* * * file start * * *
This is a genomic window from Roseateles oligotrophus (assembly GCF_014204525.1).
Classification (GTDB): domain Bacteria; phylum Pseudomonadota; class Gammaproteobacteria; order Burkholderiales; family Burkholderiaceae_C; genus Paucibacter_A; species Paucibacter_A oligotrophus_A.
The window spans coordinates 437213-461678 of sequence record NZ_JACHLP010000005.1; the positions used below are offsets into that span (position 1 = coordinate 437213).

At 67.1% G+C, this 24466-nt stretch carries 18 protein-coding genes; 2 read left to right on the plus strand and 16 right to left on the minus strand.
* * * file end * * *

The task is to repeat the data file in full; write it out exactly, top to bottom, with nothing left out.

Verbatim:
This is a genomic window from Roseateles oligotrophus (assembly GCF_014204525.1).
Classification (GTDB): domain Bacteria; phylum Pseudomonadota; class Gammaproteobacteria; order Burkholderiales; family Burkholderiaceae_C; genus Paucibacter_A; species Paucibacter_A oligotrophus_A.
The window spans coordinates 437213-461678 of sequence record NZ_JACHLP010000005.1; the positions used below are offsets into that span (position 1 = coordinate 437213).

At 67.1% G+C, this 24466-nt stretch carries 18 protein-coding genes; 2 read left to right on the plus strand and 16 right to left on the minus strand.